It was so crazy to see Fear Factory in a teeny tiny club like Don Hill’s because they play huge venues like Roseland these days, and that ‘s part of the reason their set was so mind blowing. They were so tight and so loud and so fucking metal. My ears still hurt. Have you heard their new CD, Transgression? It just rules; a perfect mix of eat-your-face-off aggressive metal and heavy melodic rock. They remind me what Nine Inch Nails could be if Trent had any balls and wasn’t completely self-absorbed. Before their set, I had the chance to talk to Raymond Herrera, FF’s drummer, who I’ve interviewed a couple of times for Modern Drummer Magazine. He is amazing and completely hilarious to talk to.

Munsey’s party was a total blast because I also met up with some of my metal scene friends who I had not seen since winter, or in some cases over year or more, such as Jon Paris, Liz Ciavarella, Felix Sebacious, Rachel Martinez and Steve Prue. It was rad.

Next I jetted over to the Continental for the Liquor and Poker label showcase featuring two of my favorite bands in the Universe:

Crash Kelly Band
Crash Kelly

Black Halos Band

and The Black Halos

And I will get to that part the evening soon, but now I have to catch a train . . .more later involving much rocking, very cute rocker boys and lots of hugging and sweatiness.

50 Ways To Annoy A Metalhead

Metalhead Guy
1. Tell them every metal band worships the devil.
2. Ask if all black metal bands are trying to copy KISS or just most of them.
3. Hide their joint under their library card.
4. Ask if they know of any other cool bands like Slipknot.
5. If they’re listening to metal, tell them it sounds like some mainstream band. Doesn’t matter who.
6. Say it’s all a ripoff of Iron Butterfly anyway.
7. Ask if they’ve given their souls to Jesus yet.
8. Vaguely imply that you’re gay and would like their company for the evening.
9. Record over their Cannibal Corpse albums with other Cannibal Corpse albums and see if they ever notice the difference.
10. Refuse to accept their fake I.D.
11. Ask how much Dio got paid for his role as Stuart Little.
12. Use the phrase “cookie monster vocals” and act like it’s the funniest, most original thing you’ve ever come up with.
13. If they’re listening to metal, tell them “These guys don’t have talent. Now (insert any mainstream band here), those guys have talent!”
14. Say “What is vinyl?”
15. Point out how homosexual Manowar is. If they agree, tell them the only thing more homosexual is Black Sabbath with Dio.
16. Tell them it all sounds the same.
17. Admit that Cliff Burton was a dirty hippy who had already peaked musically.
18. If they say they love 80s metal, ask them what ever happened to Poison.
19. Tell them you like underground music too, like (insert the newest overhyped fashionable loud-ish band from the radio)
20. Point out that Tarja from Nightwish can’t sing.
21. Insist that Emperor videos would be better if they used a dance troupe.
22. Ask if Mayhem is Marilyn Manson’s band.
23. Divert their CD shipments to the local Jewish community center.
24. Write “God Loves You” on their Venom backpatch.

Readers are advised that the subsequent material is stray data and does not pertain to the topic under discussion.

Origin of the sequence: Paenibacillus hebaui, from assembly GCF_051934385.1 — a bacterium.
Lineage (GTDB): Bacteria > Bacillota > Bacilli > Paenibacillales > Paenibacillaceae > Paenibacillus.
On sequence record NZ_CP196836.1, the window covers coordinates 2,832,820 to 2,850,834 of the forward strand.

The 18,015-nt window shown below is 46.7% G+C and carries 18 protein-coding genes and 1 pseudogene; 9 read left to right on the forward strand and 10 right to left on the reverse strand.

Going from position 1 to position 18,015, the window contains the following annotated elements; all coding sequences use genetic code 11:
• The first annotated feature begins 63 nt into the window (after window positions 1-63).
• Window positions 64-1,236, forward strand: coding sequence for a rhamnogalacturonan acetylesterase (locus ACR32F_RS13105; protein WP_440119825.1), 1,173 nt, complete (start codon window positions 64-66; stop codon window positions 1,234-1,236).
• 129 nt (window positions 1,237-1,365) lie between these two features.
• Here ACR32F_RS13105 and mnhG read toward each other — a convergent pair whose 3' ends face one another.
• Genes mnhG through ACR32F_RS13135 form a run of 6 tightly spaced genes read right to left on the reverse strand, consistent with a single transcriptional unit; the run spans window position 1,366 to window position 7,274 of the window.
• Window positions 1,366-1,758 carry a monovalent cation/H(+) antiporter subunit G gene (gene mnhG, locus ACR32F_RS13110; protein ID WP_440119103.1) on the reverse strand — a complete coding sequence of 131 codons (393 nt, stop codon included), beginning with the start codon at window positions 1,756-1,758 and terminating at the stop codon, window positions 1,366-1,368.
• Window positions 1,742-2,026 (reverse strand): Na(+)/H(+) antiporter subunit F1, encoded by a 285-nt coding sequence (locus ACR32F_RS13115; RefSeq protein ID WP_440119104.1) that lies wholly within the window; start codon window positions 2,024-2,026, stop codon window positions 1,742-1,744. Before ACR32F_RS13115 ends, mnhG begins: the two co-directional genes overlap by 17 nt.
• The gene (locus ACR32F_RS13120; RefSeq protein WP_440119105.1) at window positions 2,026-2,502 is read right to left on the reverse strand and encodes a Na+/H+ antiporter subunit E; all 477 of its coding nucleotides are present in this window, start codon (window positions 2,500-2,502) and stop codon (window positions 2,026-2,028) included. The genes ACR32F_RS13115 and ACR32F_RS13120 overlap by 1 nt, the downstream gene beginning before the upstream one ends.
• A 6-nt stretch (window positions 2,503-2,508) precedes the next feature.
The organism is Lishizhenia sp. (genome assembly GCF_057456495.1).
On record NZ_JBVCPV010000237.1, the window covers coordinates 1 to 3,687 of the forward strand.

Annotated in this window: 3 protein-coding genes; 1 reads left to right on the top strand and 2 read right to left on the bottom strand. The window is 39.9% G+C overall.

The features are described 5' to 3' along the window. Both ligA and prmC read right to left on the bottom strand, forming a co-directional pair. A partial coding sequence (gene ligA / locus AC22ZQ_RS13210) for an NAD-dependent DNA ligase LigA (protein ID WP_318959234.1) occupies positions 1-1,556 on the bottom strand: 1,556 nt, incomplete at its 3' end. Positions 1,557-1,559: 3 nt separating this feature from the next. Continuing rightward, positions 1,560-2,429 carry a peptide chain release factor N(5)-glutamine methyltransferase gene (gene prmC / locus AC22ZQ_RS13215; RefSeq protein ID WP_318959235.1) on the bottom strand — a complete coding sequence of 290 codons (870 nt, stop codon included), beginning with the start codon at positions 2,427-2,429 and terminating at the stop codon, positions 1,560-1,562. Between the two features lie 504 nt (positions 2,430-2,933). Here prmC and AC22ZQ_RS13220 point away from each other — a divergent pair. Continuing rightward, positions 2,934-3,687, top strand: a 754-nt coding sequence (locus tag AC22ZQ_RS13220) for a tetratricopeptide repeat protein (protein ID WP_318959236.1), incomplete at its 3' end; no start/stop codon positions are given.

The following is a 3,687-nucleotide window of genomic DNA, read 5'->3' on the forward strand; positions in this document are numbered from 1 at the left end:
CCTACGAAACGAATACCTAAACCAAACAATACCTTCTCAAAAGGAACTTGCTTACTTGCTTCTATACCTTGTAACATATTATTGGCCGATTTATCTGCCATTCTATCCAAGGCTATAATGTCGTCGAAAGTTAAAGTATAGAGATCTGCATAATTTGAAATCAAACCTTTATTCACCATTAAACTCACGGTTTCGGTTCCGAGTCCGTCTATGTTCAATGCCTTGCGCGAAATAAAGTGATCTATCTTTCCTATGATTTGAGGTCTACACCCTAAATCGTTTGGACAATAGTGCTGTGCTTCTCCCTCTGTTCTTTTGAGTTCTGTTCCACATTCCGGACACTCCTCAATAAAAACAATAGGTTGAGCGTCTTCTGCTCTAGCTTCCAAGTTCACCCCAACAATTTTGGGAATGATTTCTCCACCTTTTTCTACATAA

25. Point out that just about every genre of music has an underground with bands who have integrity, so metal really isn’t that unique.
26. Post under their nickname on a power metal board and say Ray Alder shits all over John Arch.
27. Take out the Iron Maiden disc and put in 50 Cent.
28. Give them a spiky pop-punk haircut while they sleep.
29. Pronounce “Celtic Frost” correctly.
30. If they’re over 25, say that people can still rock even if they have an unplanned child or two and drive a grocery getter. Then point and laugh.
31. Tell them you’re not hiring and to try the other Cinnabon down the street.
32. Sit quietly and applaud politely at a metal show.
33. Make them be sober for five whole seconds.
34. Ask if Randy Rhoads was on the same flight as John Denver.
35. Tell them Korn brought metal back to life in the 90s.
36. Turn the bass way up on their stereo.
37. Laugh at Slayer for stealing their name from the Buffy show.
38. Call Doro fat.
39. Call them on their horrible grammar and/or spelling.
40. Remind them that metal is partially derived from the blues. Then accuse them of being wiggers.
41. Use the phrase “balls in a vice” at least three times when talking about classic metal and/or power metal vocalists.
42. If it’s a guy with long hair, address him as if he were female. Don’t correct yourself about it.
43 .Be impressed with how much RoadRunner Records has improved over the past ten years.
44. Say you love Metallica’s debut, The Black Album.
45. Notice that Lemmy hasn’t moved his left hand in 30 years of playing bass.
46. Refer to metal as “that kill-your-father rape-your-mother stuff.”
47. Ask them if their favorite band is so good, how come nobody has ever heard of them.
48. Pine for the good old days when “Pour Some Sugar On Me” was a big hit.
49. Tell them you used to be a metalhead, but grew out of it when you started listening to more intellectual stuff like (insert any band at all here)
50. Post a list of “Ways To Annoy Metal Fans” knowing full well that so many of them internalize everything and can’t take a joke.